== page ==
rooted stubborn as childhood 
in the grass, tough as the farmer’s 
big-headed children—the mats 
of yellow hair, the bowl-cut fringe. 
How sturdy they were and how 
slowly they turned themselves 
into galaxies, domes of ghost stars 
barely visible by day, pale 
cerebrums clinging to life 
on tough green stems.   Like you. 
Like you, in the end.   If you were here, 
I’d pluck this trembling globe to show 
how beautiful a thing can be 
a breath will tear away. 
~Jean Nordhaus “A Dandelion for My Mother” from Innocence
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This is how I remember my mom at the end:
fragile, trembling,
a wispy white crown of hair,
clinging stubbornly to what was left of life
with roots that went so deep
there was no pulling them out.
Yet it only took that one last breath,
one quiet will-there-be-another
breath
to blow her away.
And she left us behind,
clinging stubbornly to those roots.
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God Scraped and Torn

 

God is not only the God of the sufferers but the God who suffers. … It is said of God that no one can behold his face and live. I always thought this meant that no one could see his splendor and live. A friend said perhaps it meant that no one could see his sorrow and live. Or perhaps his sorrow is splendor. … Instead of explaining our suffering God shares it.

How is faith to endure, O God, when you allow all this scraping and tearing on us? You have allowed rivers of blood to flow, mountains of suffering to pile up, sobs to become humanity’s song–all without lifting a finger that we could see. You have allowed bonds of love beyond number to be painfully snapped. If you have not abandoned us, explain yourself.

We strain to hear. But instead of hearing an answer we catch sight of God himself scraped and torn. Through our tears we see the tears of God.
~Nicholas Wolterstorff  in Lament for a Son

 

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“My God, My God,” goes the Psalm 22, “hear me, why have you forsaken me?”  This is the anguish all we of Godforsaken heart know well. But hear the revelation to which Christ directs us, further in the same psalm:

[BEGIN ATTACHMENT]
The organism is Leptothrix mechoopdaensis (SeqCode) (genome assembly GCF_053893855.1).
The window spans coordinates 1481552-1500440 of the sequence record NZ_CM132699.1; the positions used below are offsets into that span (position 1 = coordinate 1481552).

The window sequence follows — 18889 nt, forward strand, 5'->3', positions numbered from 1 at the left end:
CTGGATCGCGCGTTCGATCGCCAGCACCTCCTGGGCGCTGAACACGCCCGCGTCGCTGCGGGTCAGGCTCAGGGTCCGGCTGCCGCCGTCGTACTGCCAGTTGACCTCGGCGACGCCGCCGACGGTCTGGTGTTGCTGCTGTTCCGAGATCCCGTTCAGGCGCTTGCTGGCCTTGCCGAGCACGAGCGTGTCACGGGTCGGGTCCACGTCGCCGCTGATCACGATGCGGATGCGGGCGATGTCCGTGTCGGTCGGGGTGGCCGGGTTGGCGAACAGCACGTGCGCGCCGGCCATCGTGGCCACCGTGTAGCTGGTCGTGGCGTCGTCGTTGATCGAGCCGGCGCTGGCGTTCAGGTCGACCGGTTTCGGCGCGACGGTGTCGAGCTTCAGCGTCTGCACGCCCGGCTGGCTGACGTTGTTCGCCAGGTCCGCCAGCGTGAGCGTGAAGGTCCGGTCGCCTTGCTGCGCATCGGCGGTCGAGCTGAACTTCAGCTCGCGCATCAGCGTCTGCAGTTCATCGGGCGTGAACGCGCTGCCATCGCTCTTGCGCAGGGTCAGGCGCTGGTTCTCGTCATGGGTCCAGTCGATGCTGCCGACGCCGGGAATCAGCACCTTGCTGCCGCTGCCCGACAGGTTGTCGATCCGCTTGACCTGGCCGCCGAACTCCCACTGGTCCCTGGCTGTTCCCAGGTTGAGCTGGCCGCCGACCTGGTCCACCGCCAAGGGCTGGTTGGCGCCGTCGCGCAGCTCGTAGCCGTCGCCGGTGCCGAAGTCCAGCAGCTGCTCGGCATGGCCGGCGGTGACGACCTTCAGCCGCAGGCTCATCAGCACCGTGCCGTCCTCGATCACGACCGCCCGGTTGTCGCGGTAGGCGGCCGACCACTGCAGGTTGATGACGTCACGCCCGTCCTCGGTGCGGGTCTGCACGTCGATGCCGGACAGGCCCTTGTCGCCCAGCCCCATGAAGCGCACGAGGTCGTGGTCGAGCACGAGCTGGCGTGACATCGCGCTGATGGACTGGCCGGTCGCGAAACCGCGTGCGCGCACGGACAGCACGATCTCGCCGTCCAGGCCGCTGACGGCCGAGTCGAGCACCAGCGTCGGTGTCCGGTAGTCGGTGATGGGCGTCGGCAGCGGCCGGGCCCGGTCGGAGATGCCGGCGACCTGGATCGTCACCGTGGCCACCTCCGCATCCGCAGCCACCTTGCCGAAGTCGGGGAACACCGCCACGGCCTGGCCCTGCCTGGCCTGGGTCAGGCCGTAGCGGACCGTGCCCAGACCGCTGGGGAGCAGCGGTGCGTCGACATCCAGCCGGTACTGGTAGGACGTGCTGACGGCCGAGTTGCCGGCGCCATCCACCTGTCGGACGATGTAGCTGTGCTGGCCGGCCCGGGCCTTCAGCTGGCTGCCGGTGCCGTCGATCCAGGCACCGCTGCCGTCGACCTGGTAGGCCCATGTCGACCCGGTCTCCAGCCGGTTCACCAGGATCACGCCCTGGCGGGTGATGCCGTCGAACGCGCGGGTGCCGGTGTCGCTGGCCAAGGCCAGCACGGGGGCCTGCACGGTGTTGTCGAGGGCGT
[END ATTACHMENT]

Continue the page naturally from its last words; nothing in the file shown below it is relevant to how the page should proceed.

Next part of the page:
For He has not despised nor scorned the beggar’s supplication,
Nor has He turned away His face from me;
And when I cried out to Him, He heard me.

He hears us, and he knows, because he has suffered as one Godforsaken. Which means that you and I, even in our darkest hours, are not forsaken. Though we may hear nothing, feel nothing, believe nothing, we are not forsaken, and so we need not despair. And that is everything. That is Good Friday and it is hope, it is life in this darkened age, and it is the life of the world to come.
~Tony Woodlief from “We are Not Forsaken”

 

 

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Scratch the surface of a human being and the demons of hate and revenge … and sheer destructiveness break forth.

    The cross stands before us to remind us of this depth of ourselves so that we can never forget. These forces continue to break forth in many parts of the world now, and many of us would like to forget how in some places in the United States we treat a person whose skin is black.

    Again and again we read the stories of violence in our daily papers, of the mass murders and ethnic wars still occurring in numerous parts of our world. But how often do we say to ourselves: “What seizes people like that, even young people, to make them forget family and friends, and suddenly kill other human beings?” We don’t always ask the question in that manner. Sometimes we are likely to think, almost smugly: “How different those horrible creatures are from the rest of us. How fortunate I am that I could never kill or hurt other people like they did.”

    I do not like to stop and, in the silence, look within, but when I do I hear a pounding on the floor of my soul. When I open the trap door into the deep darkness I see the monsters emerge for me to deal with. How painful it is to bear all this, but it is there to bear in all of us. Freud called it the death wish, Jung the demonic darkness. If I do not deal with it, it deals with me. The cross reminds me of all this.

    This inhumanity of human to human is tamed most of the time by law and order in most of our communities, but there are not laws strong enough to make men and women simply cease their cruelty and bitterness. This destructiveness within us can seldom be transformed until we squarely face it in ourselves. This confrontation often leads us into the pit. The empty cross is planted there to remind us that suffering is real but not the end, that victory still is possible…
~Morton Kelsey from “The Cross and the Cellar”

 

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In a daring and beautiful creative reversal, 
God takes the worse we can do to Him
and turns it into the very best He can do for us.
~Malcolm Guite from The Word in the Wilderness

 

 

May we remember today, of all days, the worst that can happen becomes the best that can happen.
We tussle and haggle over the price of what this will cost us, but realizing it has been paid for us makes an impossible loss possible.

We are paid in full, no longer debtors.  From now on, we are freed from worry: the worst became the best.